A young boy is "not coping well" after his cat was unexpectedly put down by RSPCA vets.
Belinda Stevens took her family's kitten, Marshmellow, to an RSPCA hospital facility for treatment because the 11-week-old kitten seemed unwell.
"Well, I was at work and my son came down with Marshmellow, who was a bit unsteady on her feet," Ms Stevens told ABC Radio.
"The kids were a bit worried because they hadn't seen her like that before, but she had been like that before and made a full recovery.
"So I'd taken her down to the Wacol RSPCA, obviously to see what was wrong with her."
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She gave her details to the receptionist and handed Marshmellow over to the vet.
A few minutes later the vet returned and told Ms Stevens they had "put Marshmellow to sleep".
"I didn't even have probably two minutes, said Ms Stevens, “and the vet came back out
"I was thinking OK, they've obviously had to sedate her because they have to check her out, and I asked if I could go and see her out the back, and they said no, you have to go to the consultation rooms.
"And I was like what, as soon as I walked into the room and opened the door there was Marshmellow, dead.
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It later emerged that the vet had assumed Ms Stevens was a foster carer, rather than Marshmellow’s owner.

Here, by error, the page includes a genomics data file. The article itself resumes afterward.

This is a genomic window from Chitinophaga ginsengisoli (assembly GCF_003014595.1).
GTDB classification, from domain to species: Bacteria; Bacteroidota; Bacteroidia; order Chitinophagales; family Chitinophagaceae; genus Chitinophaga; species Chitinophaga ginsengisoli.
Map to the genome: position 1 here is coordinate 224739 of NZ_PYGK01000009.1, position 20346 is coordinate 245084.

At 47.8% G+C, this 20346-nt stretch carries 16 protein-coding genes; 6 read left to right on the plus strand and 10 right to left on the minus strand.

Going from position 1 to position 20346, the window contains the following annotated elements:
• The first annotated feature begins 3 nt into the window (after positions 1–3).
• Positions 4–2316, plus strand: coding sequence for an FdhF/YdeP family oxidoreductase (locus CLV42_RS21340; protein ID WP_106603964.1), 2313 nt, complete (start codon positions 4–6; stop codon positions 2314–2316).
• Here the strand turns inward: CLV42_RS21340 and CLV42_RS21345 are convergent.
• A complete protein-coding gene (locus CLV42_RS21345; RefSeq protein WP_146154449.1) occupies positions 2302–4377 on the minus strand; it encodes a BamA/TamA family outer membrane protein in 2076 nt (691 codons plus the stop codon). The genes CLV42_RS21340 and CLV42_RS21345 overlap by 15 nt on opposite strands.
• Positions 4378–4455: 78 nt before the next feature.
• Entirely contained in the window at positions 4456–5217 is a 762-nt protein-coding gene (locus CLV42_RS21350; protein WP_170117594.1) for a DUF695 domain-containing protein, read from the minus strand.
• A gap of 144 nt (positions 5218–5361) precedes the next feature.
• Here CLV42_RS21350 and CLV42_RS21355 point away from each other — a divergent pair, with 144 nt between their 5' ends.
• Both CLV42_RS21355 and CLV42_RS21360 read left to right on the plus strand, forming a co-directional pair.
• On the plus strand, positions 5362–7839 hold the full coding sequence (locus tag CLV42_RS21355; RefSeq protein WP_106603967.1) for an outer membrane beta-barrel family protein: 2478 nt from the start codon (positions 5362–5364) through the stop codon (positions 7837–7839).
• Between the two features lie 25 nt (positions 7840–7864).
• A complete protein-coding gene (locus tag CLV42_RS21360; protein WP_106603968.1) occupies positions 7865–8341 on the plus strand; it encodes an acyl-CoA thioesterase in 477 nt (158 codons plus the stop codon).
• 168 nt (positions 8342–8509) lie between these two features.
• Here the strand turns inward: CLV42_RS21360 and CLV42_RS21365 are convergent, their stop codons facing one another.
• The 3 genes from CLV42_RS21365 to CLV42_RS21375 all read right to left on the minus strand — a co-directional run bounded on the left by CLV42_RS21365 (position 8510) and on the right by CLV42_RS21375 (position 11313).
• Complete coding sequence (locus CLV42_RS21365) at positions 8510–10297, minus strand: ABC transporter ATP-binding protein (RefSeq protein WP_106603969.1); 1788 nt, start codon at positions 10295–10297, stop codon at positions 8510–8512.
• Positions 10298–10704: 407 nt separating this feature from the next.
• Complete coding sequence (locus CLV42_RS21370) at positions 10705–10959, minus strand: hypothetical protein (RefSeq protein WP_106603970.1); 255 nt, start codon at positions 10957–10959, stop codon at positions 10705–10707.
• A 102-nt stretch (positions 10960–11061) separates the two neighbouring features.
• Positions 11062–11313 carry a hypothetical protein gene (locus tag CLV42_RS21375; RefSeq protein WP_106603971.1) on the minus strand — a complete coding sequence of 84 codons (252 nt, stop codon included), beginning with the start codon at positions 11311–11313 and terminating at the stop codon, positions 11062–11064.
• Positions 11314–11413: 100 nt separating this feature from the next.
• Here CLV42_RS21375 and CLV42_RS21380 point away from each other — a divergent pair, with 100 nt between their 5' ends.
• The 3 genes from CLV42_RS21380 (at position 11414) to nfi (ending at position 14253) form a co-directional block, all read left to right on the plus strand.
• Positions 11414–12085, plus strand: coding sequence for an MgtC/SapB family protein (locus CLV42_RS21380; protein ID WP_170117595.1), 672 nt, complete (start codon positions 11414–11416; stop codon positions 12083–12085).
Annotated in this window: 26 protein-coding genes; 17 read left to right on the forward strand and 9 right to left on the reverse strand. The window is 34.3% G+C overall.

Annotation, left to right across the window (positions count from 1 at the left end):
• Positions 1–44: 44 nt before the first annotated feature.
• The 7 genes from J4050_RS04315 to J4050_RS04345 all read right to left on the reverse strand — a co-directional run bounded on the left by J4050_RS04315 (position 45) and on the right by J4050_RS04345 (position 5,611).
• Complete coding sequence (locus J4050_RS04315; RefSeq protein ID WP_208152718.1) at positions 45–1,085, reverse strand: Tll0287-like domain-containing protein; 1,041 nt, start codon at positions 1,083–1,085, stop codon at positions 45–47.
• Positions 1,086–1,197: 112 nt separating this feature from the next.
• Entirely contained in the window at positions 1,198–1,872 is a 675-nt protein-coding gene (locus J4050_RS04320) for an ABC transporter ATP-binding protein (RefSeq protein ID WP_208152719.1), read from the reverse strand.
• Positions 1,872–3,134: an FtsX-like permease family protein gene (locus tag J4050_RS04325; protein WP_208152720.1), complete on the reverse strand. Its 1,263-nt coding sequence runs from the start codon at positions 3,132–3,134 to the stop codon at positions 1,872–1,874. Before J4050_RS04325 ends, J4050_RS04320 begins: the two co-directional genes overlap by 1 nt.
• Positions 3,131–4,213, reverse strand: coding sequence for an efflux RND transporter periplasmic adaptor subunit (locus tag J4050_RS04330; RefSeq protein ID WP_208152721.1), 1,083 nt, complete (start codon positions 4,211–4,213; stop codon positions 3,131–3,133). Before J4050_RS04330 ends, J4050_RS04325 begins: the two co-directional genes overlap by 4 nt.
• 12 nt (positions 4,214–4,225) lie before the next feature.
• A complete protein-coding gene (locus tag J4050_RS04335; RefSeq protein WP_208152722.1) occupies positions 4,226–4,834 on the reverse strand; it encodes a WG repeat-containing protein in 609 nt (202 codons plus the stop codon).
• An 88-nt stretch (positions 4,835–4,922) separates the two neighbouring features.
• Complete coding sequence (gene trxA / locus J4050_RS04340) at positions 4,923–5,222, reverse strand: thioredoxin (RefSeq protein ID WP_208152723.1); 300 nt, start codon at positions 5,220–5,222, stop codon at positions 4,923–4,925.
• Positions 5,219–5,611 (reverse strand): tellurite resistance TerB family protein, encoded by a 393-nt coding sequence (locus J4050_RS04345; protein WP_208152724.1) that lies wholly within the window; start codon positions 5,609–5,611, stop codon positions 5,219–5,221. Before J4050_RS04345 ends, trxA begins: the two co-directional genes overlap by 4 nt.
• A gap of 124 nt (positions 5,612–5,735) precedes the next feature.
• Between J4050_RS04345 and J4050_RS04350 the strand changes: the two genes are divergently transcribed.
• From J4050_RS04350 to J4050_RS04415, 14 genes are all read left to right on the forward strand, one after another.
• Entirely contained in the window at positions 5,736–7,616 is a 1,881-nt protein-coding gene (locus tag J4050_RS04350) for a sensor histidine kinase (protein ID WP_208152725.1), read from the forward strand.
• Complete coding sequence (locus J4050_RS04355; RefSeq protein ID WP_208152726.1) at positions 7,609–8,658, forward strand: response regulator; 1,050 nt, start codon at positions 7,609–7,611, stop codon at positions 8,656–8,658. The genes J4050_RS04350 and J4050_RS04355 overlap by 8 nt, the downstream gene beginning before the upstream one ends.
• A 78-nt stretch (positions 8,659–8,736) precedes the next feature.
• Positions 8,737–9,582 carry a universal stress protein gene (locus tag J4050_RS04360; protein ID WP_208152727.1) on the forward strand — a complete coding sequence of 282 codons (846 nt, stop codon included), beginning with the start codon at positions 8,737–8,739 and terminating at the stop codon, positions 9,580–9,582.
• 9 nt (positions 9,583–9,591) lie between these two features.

”The vet actually turned around and she said, aren't you the foster carers? And I'm like, what?" she said.
"She says, 'I thought you were the foster carers', and I said, 'no, this is my cat and you killed my cat'.
"Nobody really spoke to me after that, except for me grabbing my cat and walking out. It took me about half an hour in their reception area to get names and stuff so I could formally make a complaint.
"They say to me in phone calls that they definitely stuffed up.
"The only thing they're offering at the moment is free cremation or a free adoption later on down the track.”
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RSPCA Queensland spokesman Michael Beatty said the RSPCA believed it was necessary to put Marshmellow down but said the facts coud have been explained better to Ms Stevens.
"I can totally understand that Belinda is heartbroken. There's no doubt about it," he said.
"Basically what happened is, is our veterinary hospital at Wacol is not a public veterinary clinic. It is only for RSPCA animals.
"We really wish it could be a public clinic, but sadly we don't have the funds, so it is purely for RSPCA animals."
He explained that clinic staff had mistakenly assumed that Ms Stevens was Marshmellow's foster carer.
He continued: "When Belinda brought Marshmellow in, the veterinary staff mistakenly assumed that Marshmellow was a foster kitten.
"All we can do, and we have done so, we've personally rung her and said how sorry we actually are.
"Undoubtedly in terms of the communication it's out fault — we should have checked to see if she was a foster carer.
"But in terms of Marshmellow needing to be put to sleep, we believe that any other vet would have done exactly the same thing."
He said that the clinic would be reviewing its procedures to ensure that this kind of mix-up would never happen again: "All I can say is, we're sorry."
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